What does it mean to love a city? Can you really identify with a multitude of inhabitants, their hopes and despairs and all their damned tics? Can you sing the praises of the high rises and the lowlifes, the glitter and the grit? Well, maybe love isn’t the right word. Can you feel possession? Can a city be yours?
Colson Whitehead tries to make the Big Apple his in his latest book, which after two well-received novels (he won a MacArthur genius grant on the basis of The Intuitionist and John Henry Days) is hard to fit into any particular genre. Maybe it’s a prose poem travelogue — that happens to be about the author’s hometown.
Think of Walt Whitman as a slightly jaded hipster. That’s the sort of affection Whitehead has for the endless bodies electric that parade through the city’s streets and his book’s pages; he can’t stop thinking about them. And as in that grand text of the metropolis (ancient and modern), Italo Calvino’s Invisible Cities, there’s an acceptance that the city is not one thing, but a changing body with parts rotting away to make way for the new, where there are as many cities present as imaginations and perspectives.
Writing 101 establishes that a work needs a consistent point of view: first person, second person or third person, omniscient. Whitehead employs all of them. But mostly it’s as if the narrator were some unnamed telepathic wanderer who tunes in the frequencies of passers-by, always surfing, never staying long with any station, not even long enough to discover anyone’s name.
This is from his chapter on rain:
“Couples forced into doorways kiss, coached by the cinema. One of them says one two three and they make a break out of the latest slim refuge. They are reminded after a few steps of how cold the rain is. They stop at the next outpost to catch their breath and forget how cold the rain is. This is the start of her long illness. The wrapping would be ruined by the water so he holds the present under his coat, lending to his belly the absurd contours of pregnancy. She hides in the bus stand. She hasn’t taken a bus in years and feels a secret terror. …”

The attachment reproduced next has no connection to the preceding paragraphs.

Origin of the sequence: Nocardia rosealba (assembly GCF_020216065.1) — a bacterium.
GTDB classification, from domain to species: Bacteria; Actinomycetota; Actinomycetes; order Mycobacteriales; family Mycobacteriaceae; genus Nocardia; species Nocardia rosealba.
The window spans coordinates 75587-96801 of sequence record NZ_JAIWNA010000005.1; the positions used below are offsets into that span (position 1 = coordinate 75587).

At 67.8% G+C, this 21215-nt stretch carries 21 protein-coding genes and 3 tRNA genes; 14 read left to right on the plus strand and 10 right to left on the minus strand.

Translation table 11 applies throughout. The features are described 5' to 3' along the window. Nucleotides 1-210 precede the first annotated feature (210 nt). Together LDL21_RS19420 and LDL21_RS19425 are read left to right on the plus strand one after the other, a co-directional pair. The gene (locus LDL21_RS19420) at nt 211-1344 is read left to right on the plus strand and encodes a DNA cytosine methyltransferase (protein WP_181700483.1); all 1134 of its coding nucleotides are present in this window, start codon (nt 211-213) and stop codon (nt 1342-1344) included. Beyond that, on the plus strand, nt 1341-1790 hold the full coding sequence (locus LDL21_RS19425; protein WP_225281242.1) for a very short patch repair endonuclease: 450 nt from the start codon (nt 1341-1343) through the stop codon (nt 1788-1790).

This is from his chapter on night life:
“Hipsters seek refuge in church, Our Lady of Perpetual Subculture. There is some discussion as to whether or not they are still cool but then they are calmed by the obscure location and the arrival of their kind. Keep the address to yourself, let the rabble find it for themselves. Wow, this crappy performance art is really making me feel not so terrible about my various emotional issues. He has to duck out early to get back to his bad art. Three cheers for your rich interior life, may it serve you well come rent day. …”
Whitehead introduces himself in the first chapter, and in subsequent ones visits the Port Authority, Central Park, the subway, Broadway, Coney Island, the Brooklyn Bridge, downtown, Times Square and John F. Kennedy Airport. He meditates on mornings, downpours and rush hours. There’s a throng of humanity here, but its center of gravity is more young than old, more upper middle class than any other class, largely devoid of racial, class or any other kind of conflict.
For that matter, this is a New York City in which either the WTC is still standing or where no one happens to be thinking about its fall.
And while this is very specifically a New York City book, some things apply universally. From the beginning Whitehead tells us that you’re a New Yorker “the first time you say, That used to be Munsey’s, or That used to be the Tic Toc Lounge. … You are a New Yorker when what was there before is more real and solid than what is here now.”
Change New York to wherever you are reading this. Does that place belong to you?
W. Kim Heron is the managing editor of Metro Times. E-mail firstname.lastname@example.org.
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